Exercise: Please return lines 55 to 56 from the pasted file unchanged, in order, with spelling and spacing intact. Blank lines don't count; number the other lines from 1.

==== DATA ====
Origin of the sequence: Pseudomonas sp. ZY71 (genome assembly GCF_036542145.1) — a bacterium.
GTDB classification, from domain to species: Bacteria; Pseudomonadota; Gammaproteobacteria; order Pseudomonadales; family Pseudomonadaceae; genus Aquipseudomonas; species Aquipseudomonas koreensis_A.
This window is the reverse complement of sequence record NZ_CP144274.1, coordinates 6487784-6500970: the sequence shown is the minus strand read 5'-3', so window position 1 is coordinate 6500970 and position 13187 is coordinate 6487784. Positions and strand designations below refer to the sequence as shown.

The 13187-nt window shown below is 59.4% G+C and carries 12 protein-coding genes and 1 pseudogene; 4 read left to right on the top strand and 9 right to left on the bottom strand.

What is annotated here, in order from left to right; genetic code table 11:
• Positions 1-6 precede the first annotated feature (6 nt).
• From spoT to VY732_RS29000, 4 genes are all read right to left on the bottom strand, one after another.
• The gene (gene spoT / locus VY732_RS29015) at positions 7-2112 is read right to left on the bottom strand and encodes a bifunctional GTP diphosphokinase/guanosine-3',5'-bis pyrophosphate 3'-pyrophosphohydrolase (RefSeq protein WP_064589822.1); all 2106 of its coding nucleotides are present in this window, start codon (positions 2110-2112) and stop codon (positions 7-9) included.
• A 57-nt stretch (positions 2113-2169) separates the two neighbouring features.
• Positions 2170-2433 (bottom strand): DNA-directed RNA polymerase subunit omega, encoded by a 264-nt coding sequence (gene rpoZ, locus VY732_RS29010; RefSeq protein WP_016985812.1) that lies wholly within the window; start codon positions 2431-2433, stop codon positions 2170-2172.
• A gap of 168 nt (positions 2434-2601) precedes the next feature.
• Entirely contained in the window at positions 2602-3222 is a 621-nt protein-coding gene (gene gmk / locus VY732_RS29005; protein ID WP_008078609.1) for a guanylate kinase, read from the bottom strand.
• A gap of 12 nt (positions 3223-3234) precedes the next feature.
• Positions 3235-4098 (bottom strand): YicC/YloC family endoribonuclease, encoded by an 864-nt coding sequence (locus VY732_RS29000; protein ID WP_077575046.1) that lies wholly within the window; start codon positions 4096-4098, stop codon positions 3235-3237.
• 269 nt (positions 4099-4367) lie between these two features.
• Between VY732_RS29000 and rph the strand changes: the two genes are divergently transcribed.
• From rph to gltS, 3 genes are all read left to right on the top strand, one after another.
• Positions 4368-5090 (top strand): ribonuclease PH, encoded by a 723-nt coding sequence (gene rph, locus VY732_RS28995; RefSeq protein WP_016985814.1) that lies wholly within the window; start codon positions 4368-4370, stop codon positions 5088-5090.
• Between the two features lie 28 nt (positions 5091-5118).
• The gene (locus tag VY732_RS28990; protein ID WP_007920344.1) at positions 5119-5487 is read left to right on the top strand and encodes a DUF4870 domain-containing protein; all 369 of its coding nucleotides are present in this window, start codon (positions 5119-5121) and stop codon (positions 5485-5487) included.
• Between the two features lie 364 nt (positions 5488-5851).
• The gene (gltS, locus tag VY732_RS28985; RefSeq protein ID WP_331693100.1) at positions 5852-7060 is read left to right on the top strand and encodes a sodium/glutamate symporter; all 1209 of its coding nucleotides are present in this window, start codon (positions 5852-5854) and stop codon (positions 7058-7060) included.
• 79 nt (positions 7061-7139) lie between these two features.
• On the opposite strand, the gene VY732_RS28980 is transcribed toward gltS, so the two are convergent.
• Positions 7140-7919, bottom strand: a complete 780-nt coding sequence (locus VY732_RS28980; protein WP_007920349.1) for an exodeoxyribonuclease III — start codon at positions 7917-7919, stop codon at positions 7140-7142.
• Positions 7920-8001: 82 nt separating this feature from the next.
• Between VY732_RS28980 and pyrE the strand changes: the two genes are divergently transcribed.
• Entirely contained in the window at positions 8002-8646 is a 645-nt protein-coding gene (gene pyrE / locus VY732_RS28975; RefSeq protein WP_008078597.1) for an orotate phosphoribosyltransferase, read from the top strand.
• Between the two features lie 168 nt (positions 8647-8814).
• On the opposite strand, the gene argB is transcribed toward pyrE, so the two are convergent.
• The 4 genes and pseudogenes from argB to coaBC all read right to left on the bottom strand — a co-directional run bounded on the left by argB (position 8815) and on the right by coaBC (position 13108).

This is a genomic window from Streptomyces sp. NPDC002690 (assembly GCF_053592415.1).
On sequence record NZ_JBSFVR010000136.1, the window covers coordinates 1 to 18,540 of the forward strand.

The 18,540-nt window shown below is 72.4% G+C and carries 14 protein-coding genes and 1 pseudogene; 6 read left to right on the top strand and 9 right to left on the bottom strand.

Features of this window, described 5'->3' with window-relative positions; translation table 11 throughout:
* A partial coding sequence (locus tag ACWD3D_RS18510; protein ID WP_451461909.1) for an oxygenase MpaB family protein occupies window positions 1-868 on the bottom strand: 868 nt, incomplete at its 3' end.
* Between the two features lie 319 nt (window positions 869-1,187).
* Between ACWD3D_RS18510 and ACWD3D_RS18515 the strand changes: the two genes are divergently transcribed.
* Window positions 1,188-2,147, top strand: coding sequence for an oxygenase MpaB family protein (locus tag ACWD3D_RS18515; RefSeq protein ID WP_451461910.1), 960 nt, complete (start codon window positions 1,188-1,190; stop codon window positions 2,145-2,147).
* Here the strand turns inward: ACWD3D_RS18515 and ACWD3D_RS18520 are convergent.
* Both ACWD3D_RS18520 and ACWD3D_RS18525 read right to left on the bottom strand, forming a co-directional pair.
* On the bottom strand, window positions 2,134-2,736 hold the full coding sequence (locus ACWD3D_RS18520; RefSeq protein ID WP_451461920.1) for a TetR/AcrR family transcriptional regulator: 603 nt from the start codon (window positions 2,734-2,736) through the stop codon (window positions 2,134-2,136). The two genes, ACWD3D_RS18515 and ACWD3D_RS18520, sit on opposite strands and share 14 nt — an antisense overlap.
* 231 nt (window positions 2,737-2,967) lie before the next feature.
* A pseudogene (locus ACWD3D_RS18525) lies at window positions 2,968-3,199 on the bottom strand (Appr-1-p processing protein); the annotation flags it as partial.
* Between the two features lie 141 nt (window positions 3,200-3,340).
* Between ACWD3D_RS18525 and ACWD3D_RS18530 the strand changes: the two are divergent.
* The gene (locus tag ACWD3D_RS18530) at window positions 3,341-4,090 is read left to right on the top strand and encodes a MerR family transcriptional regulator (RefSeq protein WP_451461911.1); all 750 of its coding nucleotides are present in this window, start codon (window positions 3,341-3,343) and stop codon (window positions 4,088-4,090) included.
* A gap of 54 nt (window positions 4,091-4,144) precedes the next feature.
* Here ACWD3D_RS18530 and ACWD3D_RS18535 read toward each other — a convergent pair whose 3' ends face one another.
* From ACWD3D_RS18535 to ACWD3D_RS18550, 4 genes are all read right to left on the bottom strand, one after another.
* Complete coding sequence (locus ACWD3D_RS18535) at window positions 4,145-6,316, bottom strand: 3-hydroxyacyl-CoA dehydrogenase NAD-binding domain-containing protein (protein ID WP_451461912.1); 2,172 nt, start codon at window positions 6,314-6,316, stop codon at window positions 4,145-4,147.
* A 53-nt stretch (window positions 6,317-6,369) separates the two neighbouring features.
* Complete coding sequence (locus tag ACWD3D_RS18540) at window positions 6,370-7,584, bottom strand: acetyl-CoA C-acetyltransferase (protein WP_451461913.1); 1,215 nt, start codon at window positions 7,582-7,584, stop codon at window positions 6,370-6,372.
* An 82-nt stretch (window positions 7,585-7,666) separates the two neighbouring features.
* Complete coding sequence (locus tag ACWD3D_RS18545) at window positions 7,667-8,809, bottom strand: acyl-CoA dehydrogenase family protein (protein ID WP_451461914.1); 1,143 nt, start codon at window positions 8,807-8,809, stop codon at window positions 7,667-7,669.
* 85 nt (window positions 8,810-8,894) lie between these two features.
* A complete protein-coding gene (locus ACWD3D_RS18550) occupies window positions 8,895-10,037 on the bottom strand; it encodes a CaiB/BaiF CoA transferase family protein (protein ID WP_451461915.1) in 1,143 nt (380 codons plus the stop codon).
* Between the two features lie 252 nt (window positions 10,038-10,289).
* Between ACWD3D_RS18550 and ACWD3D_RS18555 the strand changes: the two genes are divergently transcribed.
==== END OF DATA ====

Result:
* Complete coding sequence (locus tag ACWD3D_RS18545) at window positions 7,667-8,809, bottom strand: acyl-CoA dehydrogenase family protein (protein ID WP_451461914.1); 1,143 nt, start codon at window positions 8,807-8,809, stop codon at window positions 7,667-7,669.
* 85 nt (window positions 8,810-8,894) lie between these two features.